POSTED: Thursday, December 27, 2012 - 3:18pm
UPDATED: Friday, December 28, 2012 - 3:33pm
In the United States, an estimated 70,000 pedestrians  are injured or killed each year by cars, buses or bikes. That amounts to about 12 incidents daily. According to the U.S. Department of Transportation Federal Highway Administration , only a fraction of pedestrian accidents are ever reported by the police. If there is just one thing that every bystander should do is call 911 – even if the pedestrian does not appear to be badly injured.
What to do if you see a pedestrian get hit on the road
The first reaction to seeing someone getting wiped out while walking down the street may be to come to their aid. And even though there is a protocol for helping an injured pedestrian, it’s easy to panic and forget some basic rules of conduct.
If you are not the only person around, after calling 911, find out if anyone is trained in CPR. If you are the only person around, or are part of a crowd with no CPR-trained individuals, your top priority is to avoid moving the patient unless it’s absolutely necessary. Moving someone with a spine injury could make the injury worse and lead to irreversible damage. It won’t necessarily help to ask the patient if he has a spinal injury because symptoms can include pain or numbness. It’s best to wait for EMTs to arrive to immobilize the patient, just to be on the safe side.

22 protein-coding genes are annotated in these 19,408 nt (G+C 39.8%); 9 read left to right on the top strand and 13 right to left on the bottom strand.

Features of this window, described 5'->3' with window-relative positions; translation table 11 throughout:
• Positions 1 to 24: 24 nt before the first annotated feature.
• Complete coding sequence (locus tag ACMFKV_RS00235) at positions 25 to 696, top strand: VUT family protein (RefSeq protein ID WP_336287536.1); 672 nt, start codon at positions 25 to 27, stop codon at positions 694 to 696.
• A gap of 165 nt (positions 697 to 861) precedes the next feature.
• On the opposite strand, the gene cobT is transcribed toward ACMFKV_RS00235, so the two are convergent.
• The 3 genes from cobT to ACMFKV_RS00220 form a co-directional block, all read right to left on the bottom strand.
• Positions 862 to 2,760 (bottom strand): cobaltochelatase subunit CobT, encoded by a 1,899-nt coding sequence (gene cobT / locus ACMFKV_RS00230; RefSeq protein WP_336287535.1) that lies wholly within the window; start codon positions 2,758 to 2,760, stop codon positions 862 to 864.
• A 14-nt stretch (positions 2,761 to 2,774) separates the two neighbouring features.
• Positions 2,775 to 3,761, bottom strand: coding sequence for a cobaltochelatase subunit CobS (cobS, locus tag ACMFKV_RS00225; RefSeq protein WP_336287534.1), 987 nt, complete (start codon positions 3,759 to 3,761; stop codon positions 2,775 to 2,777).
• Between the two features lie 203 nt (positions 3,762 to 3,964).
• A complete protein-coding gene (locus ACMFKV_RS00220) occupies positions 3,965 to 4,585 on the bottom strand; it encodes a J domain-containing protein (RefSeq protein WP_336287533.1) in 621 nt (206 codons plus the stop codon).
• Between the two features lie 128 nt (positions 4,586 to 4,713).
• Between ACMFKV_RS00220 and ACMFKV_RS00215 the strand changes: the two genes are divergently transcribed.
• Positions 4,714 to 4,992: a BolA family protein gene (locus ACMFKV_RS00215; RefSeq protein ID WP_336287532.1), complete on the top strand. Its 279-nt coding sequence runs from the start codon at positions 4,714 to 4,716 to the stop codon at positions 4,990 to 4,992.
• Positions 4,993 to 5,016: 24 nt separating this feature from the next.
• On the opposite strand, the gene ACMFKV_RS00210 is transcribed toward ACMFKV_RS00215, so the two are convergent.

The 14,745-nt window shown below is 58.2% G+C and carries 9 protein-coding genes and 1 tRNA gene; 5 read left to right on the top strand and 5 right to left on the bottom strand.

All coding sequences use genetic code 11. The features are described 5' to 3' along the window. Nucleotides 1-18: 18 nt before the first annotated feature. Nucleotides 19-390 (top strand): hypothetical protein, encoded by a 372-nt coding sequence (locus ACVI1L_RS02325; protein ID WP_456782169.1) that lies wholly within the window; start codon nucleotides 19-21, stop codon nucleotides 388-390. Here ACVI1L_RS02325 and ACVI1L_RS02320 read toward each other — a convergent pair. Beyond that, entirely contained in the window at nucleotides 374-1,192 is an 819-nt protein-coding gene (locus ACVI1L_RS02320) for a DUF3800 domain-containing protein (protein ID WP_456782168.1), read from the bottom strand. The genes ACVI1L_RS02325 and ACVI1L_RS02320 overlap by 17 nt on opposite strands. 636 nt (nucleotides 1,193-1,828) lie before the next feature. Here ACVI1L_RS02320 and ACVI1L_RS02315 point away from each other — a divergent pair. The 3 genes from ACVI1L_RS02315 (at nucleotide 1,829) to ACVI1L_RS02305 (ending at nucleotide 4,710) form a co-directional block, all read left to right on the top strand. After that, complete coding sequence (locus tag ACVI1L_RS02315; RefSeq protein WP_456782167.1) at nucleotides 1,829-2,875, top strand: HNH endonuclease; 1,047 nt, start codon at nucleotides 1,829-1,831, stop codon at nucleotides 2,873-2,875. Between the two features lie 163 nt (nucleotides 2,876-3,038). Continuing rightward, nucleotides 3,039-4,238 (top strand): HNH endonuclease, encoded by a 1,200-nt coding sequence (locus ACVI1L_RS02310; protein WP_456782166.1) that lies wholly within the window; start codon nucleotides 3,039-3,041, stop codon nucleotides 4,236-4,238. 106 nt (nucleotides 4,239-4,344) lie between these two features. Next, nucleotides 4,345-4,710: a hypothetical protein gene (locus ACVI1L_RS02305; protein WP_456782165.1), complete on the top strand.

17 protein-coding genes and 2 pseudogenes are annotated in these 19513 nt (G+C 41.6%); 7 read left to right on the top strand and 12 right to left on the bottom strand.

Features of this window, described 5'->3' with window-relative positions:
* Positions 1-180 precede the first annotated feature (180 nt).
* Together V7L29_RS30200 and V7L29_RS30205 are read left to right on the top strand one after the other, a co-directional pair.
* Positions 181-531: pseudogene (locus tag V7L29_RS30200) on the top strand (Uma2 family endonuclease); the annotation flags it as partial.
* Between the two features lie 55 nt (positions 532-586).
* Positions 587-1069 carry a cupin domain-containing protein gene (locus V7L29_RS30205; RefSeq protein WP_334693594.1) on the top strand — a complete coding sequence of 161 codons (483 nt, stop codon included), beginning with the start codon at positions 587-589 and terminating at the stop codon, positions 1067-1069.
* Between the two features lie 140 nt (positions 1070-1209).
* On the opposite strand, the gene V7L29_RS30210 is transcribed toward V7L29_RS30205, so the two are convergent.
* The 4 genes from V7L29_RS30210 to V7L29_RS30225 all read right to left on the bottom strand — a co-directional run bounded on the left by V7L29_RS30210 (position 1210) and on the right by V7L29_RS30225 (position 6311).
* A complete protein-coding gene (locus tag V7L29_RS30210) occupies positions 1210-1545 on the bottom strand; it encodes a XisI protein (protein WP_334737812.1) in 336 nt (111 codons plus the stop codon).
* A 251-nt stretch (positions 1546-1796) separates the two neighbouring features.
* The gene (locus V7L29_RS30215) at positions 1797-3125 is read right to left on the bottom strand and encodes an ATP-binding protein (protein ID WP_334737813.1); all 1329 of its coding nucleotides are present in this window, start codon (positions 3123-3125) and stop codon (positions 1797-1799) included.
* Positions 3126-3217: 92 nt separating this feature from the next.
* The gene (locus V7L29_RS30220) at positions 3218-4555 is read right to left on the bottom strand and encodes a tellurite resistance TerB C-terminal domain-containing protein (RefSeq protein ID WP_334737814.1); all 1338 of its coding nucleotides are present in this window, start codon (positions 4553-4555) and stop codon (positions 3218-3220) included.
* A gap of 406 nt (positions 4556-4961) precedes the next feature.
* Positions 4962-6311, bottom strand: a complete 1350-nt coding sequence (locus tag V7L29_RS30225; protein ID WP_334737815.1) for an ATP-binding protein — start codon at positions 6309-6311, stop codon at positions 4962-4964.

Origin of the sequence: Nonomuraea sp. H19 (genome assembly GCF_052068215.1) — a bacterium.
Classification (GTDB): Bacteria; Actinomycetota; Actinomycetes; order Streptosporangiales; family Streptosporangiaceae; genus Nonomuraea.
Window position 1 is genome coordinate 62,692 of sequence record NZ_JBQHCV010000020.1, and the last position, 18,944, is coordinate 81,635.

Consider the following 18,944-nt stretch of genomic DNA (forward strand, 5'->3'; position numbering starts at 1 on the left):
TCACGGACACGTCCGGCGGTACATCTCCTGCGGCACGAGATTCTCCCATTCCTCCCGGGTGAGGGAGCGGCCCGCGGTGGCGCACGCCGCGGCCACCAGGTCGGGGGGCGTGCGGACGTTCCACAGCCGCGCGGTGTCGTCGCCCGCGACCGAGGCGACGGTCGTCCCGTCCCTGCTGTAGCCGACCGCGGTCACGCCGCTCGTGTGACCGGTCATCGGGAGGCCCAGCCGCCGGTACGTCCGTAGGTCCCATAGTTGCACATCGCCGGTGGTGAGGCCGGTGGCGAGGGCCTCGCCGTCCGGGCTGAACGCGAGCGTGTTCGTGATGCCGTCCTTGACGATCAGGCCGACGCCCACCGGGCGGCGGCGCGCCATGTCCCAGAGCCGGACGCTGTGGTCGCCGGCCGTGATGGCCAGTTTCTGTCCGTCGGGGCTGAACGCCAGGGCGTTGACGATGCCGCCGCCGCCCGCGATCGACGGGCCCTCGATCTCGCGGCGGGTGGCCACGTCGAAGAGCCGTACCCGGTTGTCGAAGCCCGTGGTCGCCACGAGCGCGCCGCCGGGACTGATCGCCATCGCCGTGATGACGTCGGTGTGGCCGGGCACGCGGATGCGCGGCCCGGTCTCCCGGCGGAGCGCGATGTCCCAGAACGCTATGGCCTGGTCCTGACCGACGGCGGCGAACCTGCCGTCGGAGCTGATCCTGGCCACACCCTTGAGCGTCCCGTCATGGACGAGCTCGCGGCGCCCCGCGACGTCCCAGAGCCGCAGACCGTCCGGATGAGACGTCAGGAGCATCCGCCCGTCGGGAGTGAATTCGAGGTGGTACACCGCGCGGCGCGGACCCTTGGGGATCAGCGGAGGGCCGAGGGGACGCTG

What you can do for an injured person
- Call 911, even if the person does not seem injured
A head injury, fracture or internal bleeding does not always present symptoms right away – especially after this type of accident in which a person gets banged up and expects to feel achy.
- Keep them alert
This is crucial with a head injury and the patient is at risk for slipping into coma.
- Ask questions
Instructing the injured to stay awake is not a good strategy. Asking questions allows you to assess injuries while keeping them engaged and conscious. Ask where they feel pain or if there’s any numbness. You can also evaluate their mental state by asking their name, what year it is, who is president. But don’t hoard this information when the EMTs arrive. Telling the paramedics what you already know about the patient’s injuries could save the person’s life.
- Apply pressure to a bleeding wound
Since losing blood can be fatal, this is one thing you don’t want to postpone — especially if you’re in an urban area, where most pedestrian accidents occur, and traffic can delay help from arriving. But be sure to protect yourself by using a barrier, such a towel or t-shirt, when applying pressure to an open wound.
Good Samaritan Laws
There was a time when helping an injured person at the scene of an accident could get you into trouble. Today, you may not need to hire an Atlanta wrongful death attorney  as the Good Samaritan laws in Georgia actually protect “any person…who in good faith renders emergency care at the scene of an accident or emergency.”